10.15.2021 | COVID-19 | Newsletters

Changes in COVID-19 Notice Requirements

For a nice change of pace, the Legislature streamlined the requirements for COVID-19 notices. Amendments to Labor Code section 6409.6, which requires certain notices in the event of a COVID-19 case at the workplace, clean up confusing language in the original statute.

The original statute required that three types of notice be given if you had a COVID-19 case at the workplace: i) of a potential exposure to COVID-19, ii) of COVID-19 benefits the employee may be entitled to, and iii) the employer’s cleaning and disinfection plan. But the description of who was to receive each notice was different for each type of notice, which created confusion.

The new statute provides that all three notices be given to employees “who were on the premises at the same worksite as the qualifying individual within the infectious period,” which clarifies that it is the same group who receives each notice. (There are still notice requirements for the employers of subcontracted employees and employee representatives.)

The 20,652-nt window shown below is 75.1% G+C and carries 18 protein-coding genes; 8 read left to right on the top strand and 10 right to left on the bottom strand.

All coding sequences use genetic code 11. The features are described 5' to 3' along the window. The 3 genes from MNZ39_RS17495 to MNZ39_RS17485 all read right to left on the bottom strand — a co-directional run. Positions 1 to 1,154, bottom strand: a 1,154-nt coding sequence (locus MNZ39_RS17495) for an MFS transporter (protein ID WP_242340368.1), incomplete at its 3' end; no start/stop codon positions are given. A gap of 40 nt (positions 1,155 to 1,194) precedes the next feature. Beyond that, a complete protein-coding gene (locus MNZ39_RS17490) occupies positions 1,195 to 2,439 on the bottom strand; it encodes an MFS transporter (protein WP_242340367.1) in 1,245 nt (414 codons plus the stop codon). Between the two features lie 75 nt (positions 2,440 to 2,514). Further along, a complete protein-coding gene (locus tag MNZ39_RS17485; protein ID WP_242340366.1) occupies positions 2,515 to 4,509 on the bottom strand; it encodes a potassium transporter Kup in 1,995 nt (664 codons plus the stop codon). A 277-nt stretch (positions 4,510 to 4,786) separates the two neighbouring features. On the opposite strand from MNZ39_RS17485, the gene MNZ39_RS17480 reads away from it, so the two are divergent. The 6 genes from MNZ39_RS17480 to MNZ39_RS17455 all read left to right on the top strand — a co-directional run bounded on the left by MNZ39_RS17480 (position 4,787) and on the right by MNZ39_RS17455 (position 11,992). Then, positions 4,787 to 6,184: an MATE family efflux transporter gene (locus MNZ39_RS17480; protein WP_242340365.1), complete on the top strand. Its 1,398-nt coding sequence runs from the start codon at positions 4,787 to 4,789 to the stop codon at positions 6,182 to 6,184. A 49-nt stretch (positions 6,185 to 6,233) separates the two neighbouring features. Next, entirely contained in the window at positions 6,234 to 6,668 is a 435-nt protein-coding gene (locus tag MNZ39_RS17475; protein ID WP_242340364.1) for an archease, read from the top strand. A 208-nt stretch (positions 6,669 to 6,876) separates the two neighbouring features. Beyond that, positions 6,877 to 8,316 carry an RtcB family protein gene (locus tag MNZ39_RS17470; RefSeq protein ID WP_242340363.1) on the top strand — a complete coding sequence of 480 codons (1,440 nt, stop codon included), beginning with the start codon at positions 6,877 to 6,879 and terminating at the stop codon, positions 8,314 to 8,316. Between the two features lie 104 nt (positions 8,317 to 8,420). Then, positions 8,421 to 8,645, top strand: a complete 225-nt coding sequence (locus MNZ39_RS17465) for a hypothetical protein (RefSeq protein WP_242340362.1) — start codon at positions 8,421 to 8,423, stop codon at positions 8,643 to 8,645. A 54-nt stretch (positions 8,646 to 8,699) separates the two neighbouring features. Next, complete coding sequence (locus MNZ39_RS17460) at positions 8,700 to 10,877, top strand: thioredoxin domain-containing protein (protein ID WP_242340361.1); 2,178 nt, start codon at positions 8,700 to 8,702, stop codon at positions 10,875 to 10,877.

The amendment also clarifies the definition of “worksite,” by excluding “locations where the worker worked by themselves without exposure to other employees” and remote work locations, such as a worker’s residence.

Finally, the amendment addresses the period in which you must notify the Department of Public Health in the event of an outbreak. The original law required the notice to be given within 48 hours, which was a problem if you learned about the outbreak on a Friday. The amendment provides that the notice be given within 48 hours or one business day, whichever is later. So if you learn of the outbreak on Friday, your deadline to give notice is Monday.

Cal/OSHA’s Emergency Temporary Standards, which I discussed in the Summer Edition of this newsletter, remain in effect. Please be sure you are complying with them, including having the up-to-date COVID-19 Prevention Plan and employee trainings required by those standards. In addition, local orders may apply to your business. For example, although the Cal/OSHA standard does not require vaccinated employees to wear masks indoors, Sacramento County and Yolo County have indoor mask mandates.

Related practice team: Labor and Employment

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